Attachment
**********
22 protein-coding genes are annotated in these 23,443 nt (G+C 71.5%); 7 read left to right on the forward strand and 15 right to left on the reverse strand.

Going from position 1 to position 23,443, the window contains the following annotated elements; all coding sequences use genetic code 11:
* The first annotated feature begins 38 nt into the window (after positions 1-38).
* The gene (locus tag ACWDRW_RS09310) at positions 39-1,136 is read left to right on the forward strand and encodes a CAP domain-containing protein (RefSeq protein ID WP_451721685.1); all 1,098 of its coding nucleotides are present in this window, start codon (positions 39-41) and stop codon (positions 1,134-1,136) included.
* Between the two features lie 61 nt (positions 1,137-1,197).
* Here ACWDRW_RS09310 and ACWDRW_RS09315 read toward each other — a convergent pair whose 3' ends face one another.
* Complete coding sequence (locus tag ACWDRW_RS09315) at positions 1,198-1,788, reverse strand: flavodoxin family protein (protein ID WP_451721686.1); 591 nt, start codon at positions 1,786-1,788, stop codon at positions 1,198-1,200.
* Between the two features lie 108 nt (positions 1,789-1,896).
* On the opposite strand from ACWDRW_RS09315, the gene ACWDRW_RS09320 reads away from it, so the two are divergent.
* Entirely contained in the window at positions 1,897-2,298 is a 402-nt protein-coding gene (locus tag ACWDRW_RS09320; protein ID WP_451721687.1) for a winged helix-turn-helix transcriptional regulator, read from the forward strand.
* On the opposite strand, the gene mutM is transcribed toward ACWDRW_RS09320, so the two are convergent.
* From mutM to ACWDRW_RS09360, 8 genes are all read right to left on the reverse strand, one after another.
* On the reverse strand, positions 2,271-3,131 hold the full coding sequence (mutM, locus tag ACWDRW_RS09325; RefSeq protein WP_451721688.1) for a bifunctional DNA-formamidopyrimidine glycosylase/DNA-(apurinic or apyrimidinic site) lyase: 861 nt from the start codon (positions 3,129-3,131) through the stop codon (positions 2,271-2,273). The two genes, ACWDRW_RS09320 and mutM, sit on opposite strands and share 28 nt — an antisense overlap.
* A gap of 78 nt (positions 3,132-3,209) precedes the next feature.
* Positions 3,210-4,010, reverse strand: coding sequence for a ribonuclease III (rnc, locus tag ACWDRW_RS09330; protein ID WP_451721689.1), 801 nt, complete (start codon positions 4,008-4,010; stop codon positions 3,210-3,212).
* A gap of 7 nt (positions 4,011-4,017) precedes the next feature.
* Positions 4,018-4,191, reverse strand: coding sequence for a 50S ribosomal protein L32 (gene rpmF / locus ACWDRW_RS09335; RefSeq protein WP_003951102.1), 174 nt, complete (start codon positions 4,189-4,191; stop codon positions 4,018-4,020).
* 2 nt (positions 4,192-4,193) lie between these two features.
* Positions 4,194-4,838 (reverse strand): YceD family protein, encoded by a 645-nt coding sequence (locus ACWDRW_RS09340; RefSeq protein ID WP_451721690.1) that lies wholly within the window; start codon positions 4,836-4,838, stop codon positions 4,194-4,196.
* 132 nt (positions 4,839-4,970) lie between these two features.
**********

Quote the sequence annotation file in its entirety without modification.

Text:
22 protein-coding genes are annotated in these 23,443 nt (G+C 71.5%); 7 read left to right on the forward strand and 15 right to left on the reverse strand.

Going from position 1 to position 23,443, the window contains the following annotated elements; all coding sequences use genetic code 11:
* The first annotated feature begins 38 nt into the window (after positions 1-38).
* The gene (locus tag ACWDRW_RS09310) at positions 39-1,136 is read left to right on the forward strand and encodes a CAP domain-containing protein (RefSeq protein ID WP_451721685.1); all 1,098 of its coding nucleotides are present in this window, start codon (positions 39-41) and stop codon (positions 1,134-1,136) included.
* Between the two features lie 61 nt (positions 1,137-1,197).
* Here ACWDRW_RS09310 and ACWDRW_RS09315 read toward each other — a convergent pair whose 3' ends face one another.
* Complete coding sequence (locus tag ACWDRW_RS09315) at positions 1,198-1,788, reverse strand: flavodoxin family protein (protein ID WP_451721686.1); 591 nt, start codon at positions 1,786-1,788, stop codon at positions 1,198-1,200.
* Between the two features lie 108 nt (positions 1,789-1,896).
* On the opposite strand from ACWDRW_RS09315, the gene ACWDRW_RS09320 reads away from it, so the two are divergent.
* Entirely contained in the window at positions 1,897-2,298 is a 402-nt protein-coding gene (locus tag ACWDRW_RS09320; protein ID WP_451721687.1) for a winged helix-turn-helix transcriptional regulator, read from the forward strand.
* On the opposite strand, the gene mutM is transcribed toward ACWDRW_RS09320, so the two are convergent.
* From mutM to ACWDRW_RS09360, 8 genes are all read right to left on the reverse strand, one after another.
* On the reverse strand, positions 2,271-3,131 hold the full coding sequence (mutM, locus tag ACWDRW_RS09325; RefSeq protein WP_451721688.1) for a bifunctional DNA-formamidopyrimidine glycosylase/DNA-(apurinic or apyrimidinic site) lyase: 861 nt from the start codon (positions 3,129-3,131) through the stop codon (positions 2,271-2,273). The two genes, ACWDRW_RS09320 and mutM, sit on opposite strands and share 28 nt — an antisense overlap.
* A gap of 78 nt (positions 3,132-3,209) precedes the next feature.
* Positions 3,210-4,010, reverse strand: coding sequence for a ribonuclease III (rnc, locus tag ACWDRW_RS09330; protein ID WP_451721689.1), 801 nt, complete (start codon positions 4,008-4,010; stop codon positions 3,210-3,212).
* A gap of 7 nt (positions 4,011-4,017) precedes the next feature.
* Positions 4,018-4,191, reverse strand: coding sequence for a 50S ribosomal protein L32 (gene rpmF / locus ACWDRW_RS09335; RefSeq protein WP_003951102.1), 174 nt, complete (start codon positions 4,189-4,191; stop codon positions 4,018-4,020).
* 2 nt (positions 4,192-4,193) lie between these two features.
* Positions 4,194-4,838 (reverse strand): YceD family protein, encoded by a 645-nt coding sequence (locus ACWDRW_RS09340; RefSeq protein ID WP_451721690.1) that lies wholly within the window; start codon positions 4,836-4,838, stop codon positions 4,194-4,196.
* 132 nt (positions 4,839-4,970) lie between these two features.